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Chu Is Bringing Science Back

Major news outlets have been reporting since yesterday afternoon that Steven Chu is President-elect Obama’s choice to head the Department of Energy. Chu currently directs the Lawrence Berkeley National Laboratory, where he has led a drive to develop clean and renewable sources of energy to combat global climate change. He shared the 1997 Nobel prize in physics for work using lasers to stop atoms in their tracks. If confirmed, he would be the first Nobel laureate in the cabinet to go into the job with a medal in hand (the WSJ Washington Wire points out that Henry Kissinger won the Nobel Peace Prize just after becoming secretary of state).

Steven ChuChu’s appointment—along with news that Carol Browner will get the nod to head the new National Energy Council and Lisa Jaskson will be nominated for administrator of the Environmental Protection Agency—sends a clear signal about Obama’s commitment to progressive energy and climate policy. But it’s also a clear return to a policymaking approach based on attention to scientific evidence, something readers hardly need to be reminded was far from what the Bush administration has been up to for the past eight years. (The Philadelphia Inquirer has a bruising indictment of Stephen Johnson’s tenure at the EPA. Johnson originally drew accolades as the first scientist to head the agency.) The potential of having a Nobel-winning scientist high in the executive branch is nothing short of energizing for the research community. Here’s some of the reaction in published reports:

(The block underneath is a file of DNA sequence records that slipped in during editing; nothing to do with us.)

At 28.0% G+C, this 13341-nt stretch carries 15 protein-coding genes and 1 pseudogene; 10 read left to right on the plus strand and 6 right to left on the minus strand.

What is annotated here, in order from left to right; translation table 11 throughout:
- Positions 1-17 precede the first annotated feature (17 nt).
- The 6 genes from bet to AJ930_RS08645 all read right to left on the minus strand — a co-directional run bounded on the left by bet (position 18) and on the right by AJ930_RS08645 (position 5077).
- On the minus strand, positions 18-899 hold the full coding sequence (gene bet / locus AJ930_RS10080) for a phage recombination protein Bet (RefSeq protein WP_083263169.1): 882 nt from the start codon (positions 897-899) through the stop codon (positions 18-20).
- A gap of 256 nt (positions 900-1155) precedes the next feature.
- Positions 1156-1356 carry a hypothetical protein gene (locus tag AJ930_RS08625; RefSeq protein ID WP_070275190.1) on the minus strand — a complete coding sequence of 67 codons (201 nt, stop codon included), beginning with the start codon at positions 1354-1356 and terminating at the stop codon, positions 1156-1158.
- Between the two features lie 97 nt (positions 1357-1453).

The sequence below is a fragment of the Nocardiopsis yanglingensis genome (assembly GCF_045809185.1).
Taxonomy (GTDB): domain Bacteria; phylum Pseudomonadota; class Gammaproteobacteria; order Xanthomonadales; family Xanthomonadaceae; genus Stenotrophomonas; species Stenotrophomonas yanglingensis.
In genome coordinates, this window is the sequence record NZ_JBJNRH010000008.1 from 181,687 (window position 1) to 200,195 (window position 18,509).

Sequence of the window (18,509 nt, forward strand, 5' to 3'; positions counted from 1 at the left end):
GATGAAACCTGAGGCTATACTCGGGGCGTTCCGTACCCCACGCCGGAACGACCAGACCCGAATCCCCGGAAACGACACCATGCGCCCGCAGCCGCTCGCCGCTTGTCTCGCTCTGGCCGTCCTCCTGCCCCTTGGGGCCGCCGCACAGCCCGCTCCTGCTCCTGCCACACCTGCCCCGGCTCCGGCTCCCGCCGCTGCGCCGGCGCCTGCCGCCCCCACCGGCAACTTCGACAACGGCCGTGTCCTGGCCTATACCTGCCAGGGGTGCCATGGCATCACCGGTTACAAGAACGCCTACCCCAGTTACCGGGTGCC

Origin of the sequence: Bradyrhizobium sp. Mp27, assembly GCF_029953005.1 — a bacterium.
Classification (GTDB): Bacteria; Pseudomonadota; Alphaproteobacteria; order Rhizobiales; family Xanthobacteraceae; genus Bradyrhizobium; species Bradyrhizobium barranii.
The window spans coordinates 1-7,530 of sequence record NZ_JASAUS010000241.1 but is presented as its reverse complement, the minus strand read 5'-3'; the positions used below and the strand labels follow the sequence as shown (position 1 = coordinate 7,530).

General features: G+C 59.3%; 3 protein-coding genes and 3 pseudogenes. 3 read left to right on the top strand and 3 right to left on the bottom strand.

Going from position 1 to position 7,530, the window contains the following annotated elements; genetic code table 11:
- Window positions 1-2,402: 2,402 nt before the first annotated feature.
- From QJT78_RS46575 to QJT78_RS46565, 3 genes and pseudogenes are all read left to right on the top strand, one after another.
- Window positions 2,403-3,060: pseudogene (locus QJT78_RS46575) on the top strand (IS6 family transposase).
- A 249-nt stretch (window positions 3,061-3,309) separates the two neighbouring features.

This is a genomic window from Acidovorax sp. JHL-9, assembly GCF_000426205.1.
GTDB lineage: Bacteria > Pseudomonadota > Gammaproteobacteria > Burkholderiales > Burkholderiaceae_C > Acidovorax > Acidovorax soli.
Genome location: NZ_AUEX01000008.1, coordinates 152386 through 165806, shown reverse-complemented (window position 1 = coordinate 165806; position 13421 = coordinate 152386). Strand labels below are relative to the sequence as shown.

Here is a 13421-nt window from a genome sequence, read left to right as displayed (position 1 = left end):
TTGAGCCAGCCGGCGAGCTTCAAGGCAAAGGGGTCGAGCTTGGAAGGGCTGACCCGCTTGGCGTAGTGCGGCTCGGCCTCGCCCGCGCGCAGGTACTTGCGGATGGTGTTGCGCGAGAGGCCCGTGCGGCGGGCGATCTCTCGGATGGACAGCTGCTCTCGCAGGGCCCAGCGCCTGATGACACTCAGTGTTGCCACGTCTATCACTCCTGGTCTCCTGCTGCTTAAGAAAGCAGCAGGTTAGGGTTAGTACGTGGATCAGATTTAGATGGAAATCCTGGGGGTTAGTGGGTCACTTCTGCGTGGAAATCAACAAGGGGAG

“Steve Chu is a world-class intellectual…When I heard that name (for energy secretary), I smiled.”
Steve Schneider, Stanford University environmental scientist

“When he was first here, he started giving talks about energy and production of energy… He didn’t just present a problem. He told us what we could do. It was an energizing thing to see. He’s not a manager, he’s a leader.”
Bob Jacobsen, senior scientist at the Lawrence Berkeley lab and UC Berkeley physics professor

“He has been relentless about addressing the technical challenges of renewable energy in a deep way.”
Robert J. Birgeneau, chancellor of the University of California, Berkeley

“[President-elect Obama] certainly needs somebody who can focus on the science and energy policies and I can’t think of a better guy than Steve.”
Mike Lubell, physics professor at the City College of New York

“It’s a great sign to see a scientist named as head of this very important department, because it sends a signal that the issues of climate change and energy go well beyond ideology.”
Keya Chatterjee, World Wildlife Fund

“After the anti-science Bush administration, this is like going to a Mensa meeting after eight years of being trapped in the Flat Earth Society.”
Daniel J. Weiss, senior fellow at the Center for American Progress

Here’s to Dr. Chu and the rest of the next administration’s energy team bringing science back.

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